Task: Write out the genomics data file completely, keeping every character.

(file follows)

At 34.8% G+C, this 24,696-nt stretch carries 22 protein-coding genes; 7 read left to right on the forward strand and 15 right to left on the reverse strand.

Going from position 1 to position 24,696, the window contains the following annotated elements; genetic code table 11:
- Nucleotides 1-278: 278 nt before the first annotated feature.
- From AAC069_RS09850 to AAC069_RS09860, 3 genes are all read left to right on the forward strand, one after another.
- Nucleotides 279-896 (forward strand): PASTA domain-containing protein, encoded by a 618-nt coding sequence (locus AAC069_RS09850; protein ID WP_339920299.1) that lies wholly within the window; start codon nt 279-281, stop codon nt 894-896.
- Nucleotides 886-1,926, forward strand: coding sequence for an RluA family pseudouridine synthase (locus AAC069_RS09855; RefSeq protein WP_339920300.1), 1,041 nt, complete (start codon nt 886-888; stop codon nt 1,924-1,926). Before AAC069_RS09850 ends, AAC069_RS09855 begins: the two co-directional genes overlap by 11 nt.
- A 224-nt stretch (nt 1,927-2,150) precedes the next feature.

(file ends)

At 34.8% G+C, this 24,696-nt stretch carries 22 protein-coding genes; 7 read left to right on the forward strand and 15 right to left on the reverse strand.

Going from position 1 to position 24,696, the window contains the following annotated elements; genetic code table 11:
- Nucleotides 1-278: 278 nt before the first annotated feature.
- From AAC069_RS09850 to AAC069_RS09860, 3 genes are all read left to right on the forward strand, one after another.
- Nucleotides 279-896 (forward strand): PASTA domain-containing protein, encoded by a 618-nt coding sequence (locus AAC069_RS09850; protein ID WP_339920299.1) that lies wholly within the window; start codon nt 279-281, stop codon nt 894-896.
- Nucleotides 886-1,926, forward strand: coding sequence for an RluA family pseudouridine synthase (locus AAC069_RS09855; RefSeq protein WP_339920300.1), 1,041 nt, complete (start codon nt 886-888; stop codon nt 1,924-1,926). Before AAC069_RS09850 ends, AAC069_RS09855 begins: the two co-directional genes overlap by 11 nt.
- A 224-nt stretch (nt 1,927-2,150) precedes the next feature.